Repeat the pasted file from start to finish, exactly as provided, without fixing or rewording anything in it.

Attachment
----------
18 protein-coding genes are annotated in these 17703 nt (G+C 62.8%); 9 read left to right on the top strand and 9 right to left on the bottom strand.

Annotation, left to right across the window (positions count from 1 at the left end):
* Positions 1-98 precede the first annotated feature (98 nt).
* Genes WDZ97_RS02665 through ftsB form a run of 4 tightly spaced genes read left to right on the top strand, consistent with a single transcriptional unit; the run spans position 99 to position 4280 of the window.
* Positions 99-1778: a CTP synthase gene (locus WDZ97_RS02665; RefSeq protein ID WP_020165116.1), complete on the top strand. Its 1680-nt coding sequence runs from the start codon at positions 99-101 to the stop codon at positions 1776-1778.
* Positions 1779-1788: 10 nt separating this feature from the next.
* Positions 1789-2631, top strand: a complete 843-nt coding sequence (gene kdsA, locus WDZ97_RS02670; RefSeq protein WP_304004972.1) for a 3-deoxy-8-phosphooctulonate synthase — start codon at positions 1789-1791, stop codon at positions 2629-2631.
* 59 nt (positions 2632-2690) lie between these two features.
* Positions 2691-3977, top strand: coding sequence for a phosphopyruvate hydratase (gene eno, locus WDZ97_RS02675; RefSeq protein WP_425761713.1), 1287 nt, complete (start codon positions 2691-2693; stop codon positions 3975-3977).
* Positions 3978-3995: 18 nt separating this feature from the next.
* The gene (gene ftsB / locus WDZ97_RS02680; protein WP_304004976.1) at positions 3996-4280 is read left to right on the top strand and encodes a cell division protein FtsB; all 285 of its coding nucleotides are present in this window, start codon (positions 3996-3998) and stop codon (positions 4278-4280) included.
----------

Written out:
18 protein-coding genes are annotated in these 17703 nt (G+C 62.8%); 9 read left to right on the top strand and 9 right to left on the bottom strand.

Annotation, left to right across the window (positions count from 1 at the left end):
* Positions 1-98 precede the first annotated feature (98 nt).
* Genes WDZ97_RS02665 through ftsB form a run of 4 tightly spaced genes read left to right on the top strand, consistent with a single transcriptional unit; the run spans position 99 to position 4280 of the window.
* Positions 99-1778: a CTP synthase gene (locus WDZ97_RS02665; RefSeq protein ID WP_020165116.1), complete on the top strand. Its 1680-nt coding sequence runs from the start codon at positions 99-101 to the stop codon at positions 1776-1778.
* Positions 1779-1788: 10 nt separating this feature from the next.
* Positions 1789-2631, top strand: a complete 843-nt coding sequence (gene kdsA, locus WDZ97_RS02670; RefSeq protein WP_304004972.1) for a 3-deoxy-8-phosphooctulonate synthase — start codon at positions 1789-1791, stop codon at positions 2629-2631.
* 59 nt (positions 2632-2690) lie between these two features.
* Positions 2691-3977, top strand: coding sequence for a phosphopyruvate hydratase (gene eno, locus WDZ97_RS02675; RefSeq protein WP_425761713.1), 1287 nt, complete (start codon positions 2691-2693; stop codon positions 3975-3977).
* Positions 3978-3995: 18 nt separating this feature from the next.
* The gene (gene ftsB / locus WDZ97_RS02680; protein WP_304004976.1) at positions 3996-4280 is read left to right on the top strand and encodes a cell division protein FtsB; all 285 of its coding nucleotides are present in this window, start codon (positions 3996-3998) and stop codon (positions 4278-4280) included.